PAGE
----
The first indication of World War II coming to Odda was on 3 April 1940 (6 days before Germany invaded Norway). A German plane dropped a bomb on a pile of stones on the hillside, followed by more German planes dropping bombs to spread fear. One hits a house and crushes it, while another one hits a cafe.
Germans don’t arrive in Odda until the 15th of May, over one month after the initial invasion. At the first meeting of NS (the Nazi Party of Norway) in Odda, few people attend while hundreds protest outside. There is an active resistance movement in Odda throughout the war. On 1 March 1943 nine locals are executed at an internment camp in Oslo.
The Germans are drawn to Odda with its various factories, and they begin exploiting the aluminium factory as well as building their own. However, development is too slow and they abandon plans in 1943. They are building on agricultural land, and it is now destroyed.
Things are looking up for Odda in the 1950s. A new hospital, city hall and school are finished using taxes from the factories.
Moreover, in 1961, the road between Odda and Tyssedal is (finally) finished. In 1968 the European Highway 134 finally opens too – it is the oldest open winter road connection between east and west Norway.
In 1970, the population of Odda is 10,000. To make way for modern housing, historical buildings are torn down. This includes the historic Hotel Hardanger.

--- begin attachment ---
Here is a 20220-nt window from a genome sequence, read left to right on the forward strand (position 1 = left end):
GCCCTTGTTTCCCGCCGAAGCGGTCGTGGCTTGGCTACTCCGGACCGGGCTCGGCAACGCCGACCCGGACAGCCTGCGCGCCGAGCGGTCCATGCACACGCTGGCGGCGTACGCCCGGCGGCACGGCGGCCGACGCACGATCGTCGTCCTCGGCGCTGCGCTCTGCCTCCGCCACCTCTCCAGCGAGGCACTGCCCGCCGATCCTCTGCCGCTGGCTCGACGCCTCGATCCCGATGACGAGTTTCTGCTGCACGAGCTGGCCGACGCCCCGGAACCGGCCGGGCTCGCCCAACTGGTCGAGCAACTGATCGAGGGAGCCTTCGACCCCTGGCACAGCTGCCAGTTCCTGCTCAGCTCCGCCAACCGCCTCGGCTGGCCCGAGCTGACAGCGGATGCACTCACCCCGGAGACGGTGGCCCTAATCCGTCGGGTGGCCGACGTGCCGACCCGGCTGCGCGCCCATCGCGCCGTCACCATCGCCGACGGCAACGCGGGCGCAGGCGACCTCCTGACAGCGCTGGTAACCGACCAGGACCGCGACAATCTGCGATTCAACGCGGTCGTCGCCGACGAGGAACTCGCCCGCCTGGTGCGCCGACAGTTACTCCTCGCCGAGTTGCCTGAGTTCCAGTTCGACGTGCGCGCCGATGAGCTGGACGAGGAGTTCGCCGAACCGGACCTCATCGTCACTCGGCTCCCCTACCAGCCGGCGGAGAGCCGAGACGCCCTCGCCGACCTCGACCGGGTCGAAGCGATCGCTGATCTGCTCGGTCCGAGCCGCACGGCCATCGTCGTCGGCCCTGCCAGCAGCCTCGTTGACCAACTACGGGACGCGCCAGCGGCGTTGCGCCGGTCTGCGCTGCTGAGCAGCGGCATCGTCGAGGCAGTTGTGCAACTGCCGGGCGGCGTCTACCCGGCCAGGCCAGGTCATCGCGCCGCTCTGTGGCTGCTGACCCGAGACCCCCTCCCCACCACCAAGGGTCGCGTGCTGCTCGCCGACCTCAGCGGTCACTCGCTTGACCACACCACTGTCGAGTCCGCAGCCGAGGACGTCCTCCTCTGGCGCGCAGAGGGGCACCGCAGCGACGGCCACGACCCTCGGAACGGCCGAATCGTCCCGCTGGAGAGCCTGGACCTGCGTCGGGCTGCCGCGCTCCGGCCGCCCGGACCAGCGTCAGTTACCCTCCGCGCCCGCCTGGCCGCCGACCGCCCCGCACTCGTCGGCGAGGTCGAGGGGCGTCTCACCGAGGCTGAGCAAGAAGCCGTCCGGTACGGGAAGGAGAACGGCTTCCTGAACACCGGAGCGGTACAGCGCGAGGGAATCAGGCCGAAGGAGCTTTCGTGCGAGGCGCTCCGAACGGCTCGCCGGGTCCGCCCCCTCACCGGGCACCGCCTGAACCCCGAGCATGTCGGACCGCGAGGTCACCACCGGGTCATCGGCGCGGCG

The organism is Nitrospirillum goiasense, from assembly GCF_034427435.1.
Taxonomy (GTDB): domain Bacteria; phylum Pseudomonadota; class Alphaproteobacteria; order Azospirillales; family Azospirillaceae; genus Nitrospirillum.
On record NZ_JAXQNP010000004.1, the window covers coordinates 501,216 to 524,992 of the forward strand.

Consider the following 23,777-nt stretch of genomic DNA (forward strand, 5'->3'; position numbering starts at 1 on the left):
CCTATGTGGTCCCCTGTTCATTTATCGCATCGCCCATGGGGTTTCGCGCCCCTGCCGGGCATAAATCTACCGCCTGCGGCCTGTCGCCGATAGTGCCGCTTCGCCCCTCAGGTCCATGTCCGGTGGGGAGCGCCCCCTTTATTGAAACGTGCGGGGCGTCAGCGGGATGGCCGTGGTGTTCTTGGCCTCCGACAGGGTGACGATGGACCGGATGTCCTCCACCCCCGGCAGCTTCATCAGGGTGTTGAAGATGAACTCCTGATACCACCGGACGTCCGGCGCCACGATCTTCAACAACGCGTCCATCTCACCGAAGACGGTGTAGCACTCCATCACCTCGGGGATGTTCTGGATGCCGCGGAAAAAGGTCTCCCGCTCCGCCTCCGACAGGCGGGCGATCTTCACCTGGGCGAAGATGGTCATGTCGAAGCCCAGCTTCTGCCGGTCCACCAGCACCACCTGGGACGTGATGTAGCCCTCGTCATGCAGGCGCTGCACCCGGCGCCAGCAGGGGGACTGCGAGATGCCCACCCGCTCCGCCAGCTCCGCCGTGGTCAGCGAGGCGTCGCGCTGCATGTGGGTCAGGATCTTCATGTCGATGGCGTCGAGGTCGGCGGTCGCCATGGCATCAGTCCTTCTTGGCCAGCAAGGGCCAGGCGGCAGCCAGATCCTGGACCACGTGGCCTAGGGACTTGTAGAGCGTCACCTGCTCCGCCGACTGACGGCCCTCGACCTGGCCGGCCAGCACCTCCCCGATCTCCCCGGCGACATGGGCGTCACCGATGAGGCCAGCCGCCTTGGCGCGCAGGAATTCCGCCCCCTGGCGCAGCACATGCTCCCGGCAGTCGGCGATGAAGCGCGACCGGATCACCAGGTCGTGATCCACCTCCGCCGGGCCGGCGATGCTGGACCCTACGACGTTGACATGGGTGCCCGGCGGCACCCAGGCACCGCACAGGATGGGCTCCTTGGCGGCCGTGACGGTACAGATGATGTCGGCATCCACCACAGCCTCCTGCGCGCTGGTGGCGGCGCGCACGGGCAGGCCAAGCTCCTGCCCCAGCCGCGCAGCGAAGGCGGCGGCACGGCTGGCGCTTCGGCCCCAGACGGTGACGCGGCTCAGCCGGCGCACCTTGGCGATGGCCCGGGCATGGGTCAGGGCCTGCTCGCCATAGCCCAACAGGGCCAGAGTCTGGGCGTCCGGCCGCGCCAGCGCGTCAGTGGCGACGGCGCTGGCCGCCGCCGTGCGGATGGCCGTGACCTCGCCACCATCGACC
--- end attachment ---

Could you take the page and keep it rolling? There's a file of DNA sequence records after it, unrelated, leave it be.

In the 1970s, more attention and care is being given to how much these factories are polluting. And boy, is Odda polluting.
It starts with the Norwegian state introducing a law that Norwegian companies must report their marine discharges. One factory in Odda alone dumps 600 tonnes of waste material per day into the fjord.
The Sørfjord is declared one of the most metal-polluted water areas in the world, and it is spreading into the Hardangerfjord.
The zinc factory begins the first purification measure. It builds a purification factory for mercury. Their method eventually becomes an important example of environmental technological innovation that reduces global pollution of mercury. Another plant builds mountain halls to store waste. By the end of the 1980s, emissions in the fjord are reduced by 99%.
Ways to reduce pollution are still ongoing in Odda, with new methods of recycling and reduction constantly developed.